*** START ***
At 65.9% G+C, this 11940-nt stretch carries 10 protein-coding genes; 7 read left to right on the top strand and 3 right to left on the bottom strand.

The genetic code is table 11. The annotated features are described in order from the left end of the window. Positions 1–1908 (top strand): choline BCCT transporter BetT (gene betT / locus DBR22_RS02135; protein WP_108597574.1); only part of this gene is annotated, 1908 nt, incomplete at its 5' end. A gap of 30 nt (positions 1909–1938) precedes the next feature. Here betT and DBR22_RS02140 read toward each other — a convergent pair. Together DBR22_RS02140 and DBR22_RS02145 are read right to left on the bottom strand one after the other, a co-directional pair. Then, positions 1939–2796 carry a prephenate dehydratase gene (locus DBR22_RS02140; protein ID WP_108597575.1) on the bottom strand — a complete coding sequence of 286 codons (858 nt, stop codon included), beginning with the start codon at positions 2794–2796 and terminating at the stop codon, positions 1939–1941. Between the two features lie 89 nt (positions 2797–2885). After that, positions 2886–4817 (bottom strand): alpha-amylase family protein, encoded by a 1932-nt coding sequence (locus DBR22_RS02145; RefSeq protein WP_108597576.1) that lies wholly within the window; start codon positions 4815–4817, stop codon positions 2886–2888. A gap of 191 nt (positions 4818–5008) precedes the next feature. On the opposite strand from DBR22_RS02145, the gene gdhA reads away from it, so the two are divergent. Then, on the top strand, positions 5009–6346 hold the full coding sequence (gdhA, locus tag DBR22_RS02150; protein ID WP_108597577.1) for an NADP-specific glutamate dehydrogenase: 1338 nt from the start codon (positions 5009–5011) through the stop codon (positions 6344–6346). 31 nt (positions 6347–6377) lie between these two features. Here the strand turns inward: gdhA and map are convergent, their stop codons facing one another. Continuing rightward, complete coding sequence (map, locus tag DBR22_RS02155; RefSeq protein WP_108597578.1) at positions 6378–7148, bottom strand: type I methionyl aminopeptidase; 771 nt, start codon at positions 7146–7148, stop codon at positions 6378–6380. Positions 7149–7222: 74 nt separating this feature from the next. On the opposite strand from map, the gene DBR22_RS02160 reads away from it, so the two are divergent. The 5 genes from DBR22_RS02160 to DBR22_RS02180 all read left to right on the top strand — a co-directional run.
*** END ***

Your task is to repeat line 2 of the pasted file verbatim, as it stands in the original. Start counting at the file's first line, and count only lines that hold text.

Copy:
The genetic code is table 11. The annotated features are described in order from the left end of the window. Positions 1–1908 (top strand): choline BCCT transporter BetT (gene betT / locus DBR22_RS02135; protein WP_108597574.1); only part of this gene is annotated, 1908 nt, incomplete at its 5' end. A gap of 30 nt (positions 1909–1938) precedes the next feature. Here betT and DBR22_RS02140 read toward each other — a convergent pair. Together DBR22_RS02140 and DBR22_RS02145 are read right to left on the bottom strand one after the other, a co-directional pair. Then, positions 1939–2796 carry a prephenate dehydratase gene (locus DBR22_RS02140; protein ID WP_108597575.1) on the bottom strand — a complete coding sequence of 286 codons (858 nt, stop codon included), beginning with the start codon at positions 2794–2796 and terminating at the stop codon, positions 1939–1941. Between the two features lie 89 nt (positions 2797–2885). After that, positions 2886–4817 (bottom strand): alpha-amylase family protein, encoded by a 1932-nt coding sequence (locus DBR22_RS02145; RefSeq protein WP_108597576.1) that lies wholly within the window; start codon positions 4815–4817, stop codon positions 2886–2888. A gap of 191 nt (positions 4818–5008) precedes the next feature. On the opposite strand from DBR22_RS02145, the gene gdhA reads away from it, so the two are divergent. Then, on the top strand, positions 5009–6346 hold the full coding sequence (gdhA, locus tag DBR22_RS02150; protein ID WP_108597577.1) for an NADP-specific glutamate dehydrogenase: 1338 nt from the start codon (positions 5009–5011) through the stop codon (positions 6344–6346). 31 nt (positions 6347–6377) lie between these two features. Here the strand turns inward: gdhA and map are convergent, their stop codons facing one another. Continuing rightward, complete coding sequence (map, locus tag DBR22_RS02155; RefSeq protein WP_108597578.1) at positions 6378–7148, bottom strand: type I methionyl aminopeptidase; 771 nt, start codon at positions 7146–7148, stop codon at positions 6378–6380. Positions 7149–7222: 74 nt separating this feature from the next. On the opposite strand from map, the gene DBR22_RS02160 reads away from it, so the two are divergent. The 5 genes from DBR22_RS02160 to DBR22_RS02180 all read left to right on the top strand — a co-directional run.